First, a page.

But while these technological breakthroughs have only occurred very recently, we should not expect the lengthy delays seen in economic history – in terms of their economic impact. Baldwin states that: “Globalization after the Great Transformation started one century after automation started. Globalization during the Services Transformation started two decades after automation. In today’s Globotics Transformation, globalization and automation are taking off at the same time, and they are both advancing at an explosive pace.” 
Baldwin illustrates the scale of the recent improvement in computing with an illustration using the Apple iPhone, “… computer processing speeds … are doubling every 18 months or so. The iPhone 6S, which came out in 2015, processes information about 120 million times faster than the mainframe computer that guided Apollo 11 to the moon in 1969. That is amazing. But it gets more amazing. The iPhone X, which came out in 2017, is about three times faster than the iPhone 6S … Think about that. The increment in power in the two years after 2015 was twice as large as all the progress between 1969 and 2015. Twice as much progress in two years as there was in the 46 previous years.”
The recent acceleration in computing power is fundamental to future economic growth, because as Baldwin points out, training AI systems to recognize photos or understand spoken language requires astonishing amounts of computer horsepower: “For an algorithm that is looking at say hundreds of thousands of pixels, a single inversion involves millions of billions of calculations. That, in turn, is only feasible with processing power that used to be unthinkable for anything but the fastest supercomputers [the computational complexity of inverting an n-by-n matrix is of the order of n cubed]. Moore’s Law removed that limitation. Computer speeds that were out of reach in 2014 became run of the mill in 2016. The other reason this is happening now is that it is possible to collect, store, and transmit big data sets. Fast computing and big data are linked for a very simple reason. If computer capacity is machine-learning’s jet engine, data is the jet fuel. While Moore’s Law cranked up the engine power, Gilder’s Law kept the fuel pumping. The size of the data-sets being used is something that was thinkable but not doable just a few years ago.”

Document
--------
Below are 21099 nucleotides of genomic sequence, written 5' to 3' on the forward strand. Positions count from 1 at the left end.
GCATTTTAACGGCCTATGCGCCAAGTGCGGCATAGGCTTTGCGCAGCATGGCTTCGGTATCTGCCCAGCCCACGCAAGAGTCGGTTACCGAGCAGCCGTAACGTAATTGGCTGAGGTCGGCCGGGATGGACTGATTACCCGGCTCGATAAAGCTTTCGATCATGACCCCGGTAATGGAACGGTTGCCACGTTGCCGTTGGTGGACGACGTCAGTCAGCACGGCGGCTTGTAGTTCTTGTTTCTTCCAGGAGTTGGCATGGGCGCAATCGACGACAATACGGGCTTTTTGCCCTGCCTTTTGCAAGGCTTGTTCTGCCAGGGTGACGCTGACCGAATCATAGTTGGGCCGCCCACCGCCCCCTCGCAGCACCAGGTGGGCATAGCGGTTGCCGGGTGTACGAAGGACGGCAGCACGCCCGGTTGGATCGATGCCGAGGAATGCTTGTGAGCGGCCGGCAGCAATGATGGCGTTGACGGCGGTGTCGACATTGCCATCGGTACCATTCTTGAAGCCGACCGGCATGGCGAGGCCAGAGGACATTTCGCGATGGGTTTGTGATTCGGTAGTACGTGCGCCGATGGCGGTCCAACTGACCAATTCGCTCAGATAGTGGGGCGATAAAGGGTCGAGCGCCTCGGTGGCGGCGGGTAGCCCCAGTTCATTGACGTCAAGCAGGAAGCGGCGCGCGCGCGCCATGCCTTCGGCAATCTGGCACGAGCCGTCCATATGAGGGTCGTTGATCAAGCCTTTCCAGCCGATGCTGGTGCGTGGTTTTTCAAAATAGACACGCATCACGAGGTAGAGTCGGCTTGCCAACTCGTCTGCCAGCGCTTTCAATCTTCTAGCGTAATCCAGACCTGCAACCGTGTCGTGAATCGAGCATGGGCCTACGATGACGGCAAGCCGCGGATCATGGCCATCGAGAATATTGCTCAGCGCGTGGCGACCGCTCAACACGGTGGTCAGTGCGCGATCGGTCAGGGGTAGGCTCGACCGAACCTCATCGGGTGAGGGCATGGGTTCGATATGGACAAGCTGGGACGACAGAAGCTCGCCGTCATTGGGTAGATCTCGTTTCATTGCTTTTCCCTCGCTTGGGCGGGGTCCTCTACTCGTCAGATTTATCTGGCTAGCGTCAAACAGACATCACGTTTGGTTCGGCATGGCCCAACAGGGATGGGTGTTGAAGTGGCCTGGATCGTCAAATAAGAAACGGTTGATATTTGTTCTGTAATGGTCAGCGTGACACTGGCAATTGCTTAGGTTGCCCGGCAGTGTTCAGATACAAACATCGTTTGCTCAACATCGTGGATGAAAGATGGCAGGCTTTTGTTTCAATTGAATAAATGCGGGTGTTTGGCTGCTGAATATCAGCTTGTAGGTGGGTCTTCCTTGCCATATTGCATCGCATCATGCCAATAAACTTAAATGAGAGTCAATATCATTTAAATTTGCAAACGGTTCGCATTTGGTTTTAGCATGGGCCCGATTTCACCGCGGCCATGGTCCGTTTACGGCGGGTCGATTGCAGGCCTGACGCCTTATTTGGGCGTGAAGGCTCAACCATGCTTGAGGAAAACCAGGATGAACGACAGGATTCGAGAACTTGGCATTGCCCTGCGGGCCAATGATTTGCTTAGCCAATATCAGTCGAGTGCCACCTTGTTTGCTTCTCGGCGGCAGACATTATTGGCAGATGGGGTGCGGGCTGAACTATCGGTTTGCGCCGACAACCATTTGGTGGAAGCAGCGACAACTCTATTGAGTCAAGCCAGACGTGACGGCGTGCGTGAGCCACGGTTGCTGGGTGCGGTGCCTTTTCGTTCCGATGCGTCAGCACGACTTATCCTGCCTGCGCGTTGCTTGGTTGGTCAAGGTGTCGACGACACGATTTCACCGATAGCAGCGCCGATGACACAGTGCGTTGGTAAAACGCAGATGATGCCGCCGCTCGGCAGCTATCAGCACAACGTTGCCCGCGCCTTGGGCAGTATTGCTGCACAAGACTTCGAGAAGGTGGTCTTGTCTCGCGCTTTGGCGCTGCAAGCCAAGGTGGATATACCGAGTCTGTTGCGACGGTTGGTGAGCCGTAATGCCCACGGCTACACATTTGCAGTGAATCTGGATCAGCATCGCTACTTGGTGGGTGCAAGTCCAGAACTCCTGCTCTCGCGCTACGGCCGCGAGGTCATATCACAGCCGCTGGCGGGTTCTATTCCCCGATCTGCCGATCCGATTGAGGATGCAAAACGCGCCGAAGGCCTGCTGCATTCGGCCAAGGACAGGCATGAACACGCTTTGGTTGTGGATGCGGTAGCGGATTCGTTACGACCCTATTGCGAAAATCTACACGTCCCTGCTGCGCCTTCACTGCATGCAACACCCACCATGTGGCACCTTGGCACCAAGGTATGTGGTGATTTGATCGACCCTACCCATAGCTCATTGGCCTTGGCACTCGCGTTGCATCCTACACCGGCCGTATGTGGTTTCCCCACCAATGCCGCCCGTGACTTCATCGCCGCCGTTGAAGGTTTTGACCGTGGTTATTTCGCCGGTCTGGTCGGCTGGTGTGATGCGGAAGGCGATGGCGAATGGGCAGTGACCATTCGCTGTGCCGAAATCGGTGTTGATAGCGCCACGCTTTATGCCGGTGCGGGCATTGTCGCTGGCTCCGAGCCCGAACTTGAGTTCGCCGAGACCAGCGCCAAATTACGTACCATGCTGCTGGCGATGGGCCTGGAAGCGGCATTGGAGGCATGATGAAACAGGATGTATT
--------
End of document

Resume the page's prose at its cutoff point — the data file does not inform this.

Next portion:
We are familiar with the sheer scale of the technological revolution underway, but we often forget how recent some of the biggest influences have been. The smartphone was first produced a little over a decade ago, with the introduction of the 3G iPhone. 4G mobile wireless penetration in Europe still only reached a quarter of the population in 2017-18. 4G penetration in North America was higher, but still only reached half the population in 2017-18. Mobile’s share of web traffic only exceeded 50 percent in 2017. As recently as 2014, it only accounted for a quarter of web traffic. Average global interconnection speeds have risen rapidly in recent years but within the past five years were less than 20 megabits per second (mbps).
Perhaps the greatest transformation in the new technological revolution is likely to be artificial intelligence (AI). Google already describes itself as “AI first.” The McKinsey Global Institute, commenting on the potential, has stated that AI is transforming society, and this is “happening 10 times faster and 300 times the scale, or roughly 3000 times the impact” of the Industrial Revolution. A recent edition of the Harvard Business Review  reported a survey of 250 executives familiar with the use of cognitive technology. It showed that three-quarters of them believed AI would substantially transform their company within three years. AI technology is only ‘developing’ at present because “most companies still don’t have enough people who know how to use cloud AI … once the cloud puts the technology within reach of almost everyone, the real AI revolution can begin.”